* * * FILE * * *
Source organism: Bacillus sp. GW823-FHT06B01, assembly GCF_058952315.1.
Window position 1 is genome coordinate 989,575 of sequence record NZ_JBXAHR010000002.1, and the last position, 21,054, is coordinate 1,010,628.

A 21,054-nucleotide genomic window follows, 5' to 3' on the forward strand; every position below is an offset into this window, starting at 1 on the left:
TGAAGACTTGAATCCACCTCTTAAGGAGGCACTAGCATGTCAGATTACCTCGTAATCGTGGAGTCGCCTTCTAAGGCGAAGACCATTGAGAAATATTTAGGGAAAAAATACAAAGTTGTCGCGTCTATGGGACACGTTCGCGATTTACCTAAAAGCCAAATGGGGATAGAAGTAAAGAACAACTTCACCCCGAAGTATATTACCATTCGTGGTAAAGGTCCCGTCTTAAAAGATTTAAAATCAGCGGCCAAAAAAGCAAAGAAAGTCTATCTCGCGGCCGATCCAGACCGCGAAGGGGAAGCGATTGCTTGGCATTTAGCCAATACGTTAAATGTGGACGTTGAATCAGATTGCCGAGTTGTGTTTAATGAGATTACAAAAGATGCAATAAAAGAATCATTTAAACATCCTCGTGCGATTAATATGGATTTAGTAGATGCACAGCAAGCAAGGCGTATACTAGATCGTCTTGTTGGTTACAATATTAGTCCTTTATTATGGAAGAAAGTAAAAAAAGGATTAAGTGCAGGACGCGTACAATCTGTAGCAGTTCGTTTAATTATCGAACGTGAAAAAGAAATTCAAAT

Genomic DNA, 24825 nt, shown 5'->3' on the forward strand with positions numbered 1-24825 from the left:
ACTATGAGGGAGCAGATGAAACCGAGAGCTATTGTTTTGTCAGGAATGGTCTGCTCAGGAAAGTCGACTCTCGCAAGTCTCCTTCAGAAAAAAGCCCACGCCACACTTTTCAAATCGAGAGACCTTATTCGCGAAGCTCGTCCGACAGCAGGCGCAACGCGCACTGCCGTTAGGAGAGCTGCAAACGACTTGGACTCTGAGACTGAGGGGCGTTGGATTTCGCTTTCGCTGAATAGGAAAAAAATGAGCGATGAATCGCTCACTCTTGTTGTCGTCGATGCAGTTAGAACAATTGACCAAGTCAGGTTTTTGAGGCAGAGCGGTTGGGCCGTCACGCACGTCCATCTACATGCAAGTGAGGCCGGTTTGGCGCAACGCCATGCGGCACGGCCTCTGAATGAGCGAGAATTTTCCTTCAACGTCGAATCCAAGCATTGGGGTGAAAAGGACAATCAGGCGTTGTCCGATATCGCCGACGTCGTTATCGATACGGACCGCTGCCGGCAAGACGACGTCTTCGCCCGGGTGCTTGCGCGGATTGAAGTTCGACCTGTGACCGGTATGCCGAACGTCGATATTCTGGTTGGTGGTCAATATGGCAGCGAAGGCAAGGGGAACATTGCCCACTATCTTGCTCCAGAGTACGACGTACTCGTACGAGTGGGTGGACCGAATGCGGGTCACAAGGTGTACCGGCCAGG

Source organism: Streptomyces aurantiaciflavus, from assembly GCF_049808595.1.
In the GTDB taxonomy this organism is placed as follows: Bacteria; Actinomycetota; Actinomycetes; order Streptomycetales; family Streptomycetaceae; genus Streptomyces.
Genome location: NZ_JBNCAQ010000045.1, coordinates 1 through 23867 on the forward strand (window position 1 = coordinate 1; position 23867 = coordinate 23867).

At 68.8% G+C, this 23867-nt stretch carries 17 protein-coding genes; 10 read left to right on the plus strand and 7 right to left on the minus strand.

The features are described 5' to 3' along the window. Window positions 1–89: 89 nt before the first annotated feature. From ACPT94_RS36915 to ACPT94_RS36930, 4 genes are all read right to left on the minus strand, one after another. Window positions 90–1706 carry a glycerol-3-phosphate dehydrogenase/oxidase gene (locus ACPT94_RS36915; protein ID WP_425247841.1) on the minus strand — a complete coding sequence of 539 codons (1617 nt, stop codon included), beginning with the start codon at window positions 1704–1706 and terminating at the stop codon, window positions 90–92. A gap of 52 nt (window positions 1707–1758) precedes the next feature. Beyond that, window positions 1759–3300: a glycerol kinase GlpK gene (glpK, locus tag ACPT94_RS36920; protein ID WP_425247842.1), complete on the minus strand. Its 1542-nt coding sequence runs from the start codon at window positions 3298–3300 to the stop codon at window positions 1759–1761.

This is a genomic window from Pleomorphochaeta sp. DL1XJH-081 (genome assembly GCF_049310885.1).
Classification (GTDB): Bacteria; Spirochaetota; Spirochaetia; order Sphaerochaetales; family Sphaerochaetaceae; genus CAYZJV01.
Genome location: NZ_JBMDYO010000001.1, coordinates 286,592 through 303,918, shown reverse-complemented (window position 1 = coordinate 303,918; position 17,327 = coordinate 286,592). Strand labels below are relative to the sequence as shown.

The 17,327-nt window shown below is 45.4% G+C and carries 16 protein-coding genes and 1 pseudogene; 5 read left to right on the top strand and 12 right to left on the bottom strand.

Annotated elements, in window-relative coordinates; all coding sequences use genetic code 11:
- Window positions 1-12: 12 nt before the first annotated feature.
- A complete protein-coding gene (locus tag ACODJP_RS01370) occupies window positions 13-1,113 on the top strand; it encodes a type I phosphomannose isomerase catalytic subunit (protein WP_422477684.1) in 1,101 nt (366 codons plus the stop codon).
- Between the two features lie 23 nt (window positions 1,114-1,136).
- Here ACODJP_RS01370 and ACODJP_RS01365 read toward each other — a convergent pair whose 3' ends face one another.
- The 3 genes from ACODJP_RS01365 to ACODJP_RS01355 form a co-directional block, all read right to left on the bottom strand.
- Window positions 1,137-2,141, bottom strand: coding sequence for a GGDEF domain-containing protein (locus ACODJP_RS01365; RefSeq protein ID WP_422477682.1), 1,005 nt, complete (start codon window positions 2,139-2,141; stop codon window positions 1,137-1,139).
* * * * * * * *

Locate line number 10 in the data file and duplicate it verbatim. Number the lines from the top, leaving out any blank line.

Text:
At 68.8% G+C, this 23867-nt stretch carries 17 protein-coding genes; 10 read left to right on the plus strand and 7 right to left on the minus strand.